Welby, incidentally, is a former oil company executive and an Old Etonian. His appointment, notes the New Statesman's George Eaton, means that "that the Prime Minister, the Mayor of London and, now, the head of the Church are all Eton alumni. When was the establishment last so dominated by public school boys?"

Meanwhile, the FT says Welby will keep his place on the parliamentary inquiry into banking ethics. The paper notes:

"He is already well known for criticising corporate excess and the "sinful" activities of payday lenders, whom he has compared to swindling Old Testament usurers... Bishop Welby's scepticism of business is clear from his earliest days in the Church and is spelt out in his theological dissertation, published in the early 1990s under the title 'Can Companies Sin?'."

Back in the Times, the lead editorial says:

"Though Bishop Welby's episcopal experience is brief (he was appointed Bishop of Durham less than a year ago), his personal and intellectual qualities make him an outstanding choice as the spiritual leader of 77 million Anglicans worldwide."

Personally, however, I'll miss Rowan W.


Watch this brilliant video of the Daily Show's Jon Stewart taking apart Fox News' BS-filled election-night coverage...


Remember the election that took place in the United States a few days ago? The one that everyone said was "too close to call"? Well, as the BBC reports, Barack Obama, the re-elected US president who enjoyed a comfortable win over his Republican rival Mitt Romney on Tuesday night, now also "appears close to victory in Florida, the only state yet to declare a result from Tuesday's US presidential election". Romney aides have been quoted saying that their man has conceded the state to the president.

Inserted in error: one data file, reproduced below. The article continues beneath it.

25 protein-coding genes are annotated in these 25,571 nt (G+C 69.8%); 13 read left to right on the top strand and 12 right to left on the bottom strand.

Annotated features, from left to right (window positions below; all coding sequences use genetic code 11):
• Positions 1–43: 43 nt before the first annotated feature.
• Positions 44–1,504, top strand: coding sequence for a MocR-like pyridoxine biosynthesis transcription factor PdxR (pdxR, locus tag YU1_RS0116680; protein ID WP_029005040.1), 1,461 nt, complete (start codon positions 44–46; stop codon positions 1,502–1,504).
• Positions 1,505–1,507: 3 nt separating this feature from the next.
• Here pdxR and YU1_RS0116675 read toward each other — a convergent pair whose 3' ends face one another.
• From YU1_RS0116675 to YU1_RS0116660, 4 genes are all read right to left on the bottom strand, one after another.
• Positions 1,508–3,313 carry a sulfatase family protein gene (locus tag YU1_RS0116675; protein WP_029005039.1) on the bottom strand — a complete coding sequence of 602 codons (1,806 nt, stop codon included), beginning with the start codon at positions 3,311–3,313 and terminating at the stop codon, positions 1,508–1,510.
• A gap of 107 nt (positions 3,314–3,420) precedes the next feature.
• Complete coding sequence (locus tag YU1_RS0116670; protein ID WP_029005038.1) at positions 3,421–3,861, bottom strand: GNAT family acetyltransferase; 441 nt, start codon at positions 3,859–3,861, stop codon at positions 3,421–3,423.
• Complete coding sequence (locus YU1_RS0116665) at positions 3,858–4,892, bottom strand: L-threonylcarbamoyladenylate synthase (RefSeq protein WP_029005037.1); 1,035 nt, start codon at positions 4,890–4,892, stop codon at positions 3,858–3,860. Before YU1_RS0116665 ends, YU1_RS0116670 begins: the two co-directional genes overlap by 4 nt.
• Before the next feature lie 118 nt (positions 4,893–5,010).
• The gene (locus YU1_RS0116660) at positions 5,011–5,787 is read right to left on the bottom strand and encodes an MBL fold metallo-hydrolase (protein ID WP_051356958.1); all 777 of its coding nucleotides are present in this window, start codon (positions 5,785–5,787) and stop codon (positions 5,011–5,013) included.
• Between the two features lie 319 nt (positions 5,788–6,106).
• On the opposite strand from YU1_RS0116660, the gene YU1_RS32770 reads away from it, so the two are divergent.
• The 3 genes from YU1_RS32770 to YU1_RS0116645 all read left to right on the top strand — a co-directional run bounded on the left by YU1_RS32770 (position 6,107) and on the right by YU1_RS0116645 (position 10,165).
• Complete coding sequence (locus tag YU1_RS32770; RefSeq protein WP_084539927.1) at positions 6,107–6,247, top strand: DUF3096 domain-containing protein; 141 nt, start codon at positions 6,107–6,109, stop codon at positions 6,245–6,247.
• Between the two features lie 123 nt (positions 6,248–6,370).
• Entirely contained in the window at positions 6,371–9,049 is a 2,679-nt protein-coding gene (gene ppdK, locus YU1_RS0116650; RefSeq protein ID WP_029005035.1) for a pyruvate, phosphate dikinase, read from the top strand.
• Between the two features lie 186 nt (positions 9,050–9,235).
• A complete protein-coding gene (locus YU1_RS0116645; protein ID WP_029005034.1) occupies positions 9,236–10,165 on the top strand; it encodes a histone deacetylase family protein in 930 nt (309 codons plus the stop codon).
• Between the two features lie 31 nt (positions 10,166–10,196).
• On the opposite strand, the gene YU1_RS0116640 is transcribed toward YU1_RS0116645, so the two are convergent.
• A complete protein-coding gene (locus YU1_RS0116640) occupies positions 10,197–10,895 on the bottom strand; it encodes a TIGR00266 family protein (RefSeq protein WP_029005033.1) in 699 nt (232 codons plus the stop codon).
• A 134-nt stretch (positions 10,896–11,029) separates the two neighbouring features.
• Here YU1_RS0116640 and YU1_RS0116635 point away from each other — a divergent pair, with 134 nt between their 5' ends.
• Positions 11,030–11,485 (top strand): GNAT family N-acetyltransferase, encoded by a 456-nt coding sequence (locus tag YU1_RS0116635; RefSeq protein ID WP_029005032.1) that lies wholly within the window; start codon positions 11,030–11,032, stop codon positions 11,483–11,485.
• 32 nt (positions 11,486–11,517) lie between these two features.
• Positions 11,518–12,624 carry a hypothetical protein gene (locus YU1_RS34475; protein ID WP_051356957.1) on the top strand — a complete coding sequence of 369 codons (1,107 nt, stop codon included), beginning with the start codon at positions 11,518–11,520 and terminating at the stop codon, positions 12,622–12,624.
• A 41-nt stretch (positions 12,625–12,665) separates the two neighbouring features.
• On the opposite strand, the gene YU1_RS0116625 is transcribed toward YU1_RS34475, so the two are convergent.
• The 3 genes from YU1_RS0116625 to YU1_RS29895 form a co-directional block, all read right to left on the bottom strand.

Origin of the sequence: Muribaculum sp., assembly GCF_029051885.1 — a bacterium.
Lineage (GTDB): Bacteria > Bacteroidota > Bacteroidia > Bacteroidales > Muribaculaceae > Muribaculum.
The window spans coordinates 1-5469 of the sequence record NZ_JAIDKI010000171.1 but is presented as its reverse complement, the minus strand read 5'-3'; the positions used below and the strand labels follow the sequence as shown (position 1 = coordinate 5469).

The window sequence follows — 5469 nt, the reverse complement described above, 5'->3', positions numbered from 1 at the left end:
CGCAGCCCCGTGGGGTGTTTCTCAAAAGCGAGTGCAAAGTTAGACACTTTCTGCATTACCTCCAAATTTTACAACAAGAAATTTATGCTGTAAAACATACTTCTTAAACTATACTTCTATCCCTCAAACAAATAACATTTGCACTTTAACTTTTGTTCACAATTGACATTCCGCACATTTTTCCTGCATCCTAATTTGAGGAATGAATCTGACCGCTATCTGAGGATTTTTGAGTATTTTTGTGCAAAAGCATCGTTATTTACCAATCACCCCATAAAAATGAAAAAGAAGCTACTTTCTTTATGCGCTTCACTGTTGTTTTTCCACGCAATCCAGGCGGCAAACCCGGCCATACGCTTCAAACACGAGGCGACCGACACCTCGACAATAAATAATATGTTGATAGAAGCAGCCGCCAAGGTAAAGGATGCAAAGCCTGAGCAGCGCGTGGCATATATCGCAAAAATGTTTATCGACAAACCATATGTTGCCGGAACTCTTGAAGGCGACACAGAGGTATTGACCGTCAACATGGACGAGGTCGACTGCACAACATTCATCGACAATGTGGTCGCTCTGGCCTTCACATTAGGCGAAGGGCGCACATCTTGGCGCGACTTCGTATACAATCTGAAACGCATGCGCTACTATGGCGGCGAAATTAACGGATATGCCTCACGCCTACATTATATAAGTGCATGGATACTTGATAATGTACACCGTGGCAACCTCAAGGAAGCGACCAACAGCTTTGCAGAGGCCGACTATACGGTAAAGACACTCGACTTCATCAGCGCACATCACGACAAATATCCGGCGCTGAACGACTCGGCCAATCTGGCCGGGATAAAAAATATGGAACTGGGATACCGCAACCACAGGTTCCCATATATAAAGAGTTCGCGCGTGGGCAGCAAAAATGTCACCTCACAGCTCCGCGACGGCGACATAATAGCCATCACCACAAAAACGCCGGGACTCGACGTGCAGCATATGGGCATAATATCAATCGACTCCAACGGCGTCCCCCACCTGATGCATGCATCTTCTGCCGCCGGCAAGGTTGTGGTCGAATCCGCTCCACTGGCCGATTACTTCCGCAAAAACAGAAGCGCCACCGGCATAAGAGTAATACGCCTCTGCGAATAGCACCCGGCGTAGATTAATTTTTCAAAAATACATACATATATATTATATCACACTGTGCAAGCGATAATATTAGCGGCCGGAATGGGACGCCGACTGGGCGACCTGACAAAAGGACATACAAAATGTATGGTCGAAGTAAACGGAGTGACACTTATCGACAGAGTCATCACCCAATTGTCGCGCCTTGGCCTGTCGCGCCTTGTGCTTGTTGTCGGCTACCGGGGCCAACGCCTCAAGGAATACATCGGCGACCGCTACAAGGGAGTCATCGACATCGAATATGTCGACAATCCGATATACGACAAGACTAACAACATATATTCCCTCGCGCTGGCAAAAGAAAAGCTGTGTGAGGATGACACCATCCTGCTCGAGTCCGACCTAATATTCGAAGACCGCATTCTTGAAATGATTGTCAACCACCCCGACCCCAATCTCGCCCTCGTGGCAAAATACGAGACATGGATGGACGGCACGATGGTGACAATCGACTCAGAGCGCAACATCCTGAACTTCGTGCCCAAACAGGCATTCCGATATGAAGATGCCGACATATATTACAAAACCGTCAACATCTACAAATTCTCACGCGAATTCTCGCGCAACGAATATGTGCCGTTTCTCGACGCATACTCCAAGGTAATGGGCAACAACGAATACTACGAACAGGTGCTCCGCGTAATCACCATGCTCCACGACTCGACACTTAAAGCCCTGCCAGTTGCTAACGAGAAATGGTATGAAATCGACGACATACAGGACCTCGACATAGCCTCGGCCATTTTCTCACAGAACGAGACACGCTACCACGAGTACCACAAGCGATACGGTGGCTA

If Obama has won Florida too, that'll mean he finishes the election with 332 electoral college votes, just 33 fewer than he won in his victory in 2008. So much for "too close to call", eh?

Here, incidentally, is the final 2012 electoral map.


From the Telegraph:

"The immigration system is 'spiralling out of control' as officials run up a backlog of more than 300,000 cases, MPs have warned.

The Commons home affairs select committee said the growing number of immigration cases – which includes almost 174,000 missing illegal immigrants – is equivalent of the population of Iceland.

Mismanagement by the UK Border Agency could lead to tens of thousands more illegal immigrants being granted an "effective amnesty" as officials write off their cases, the MPs said."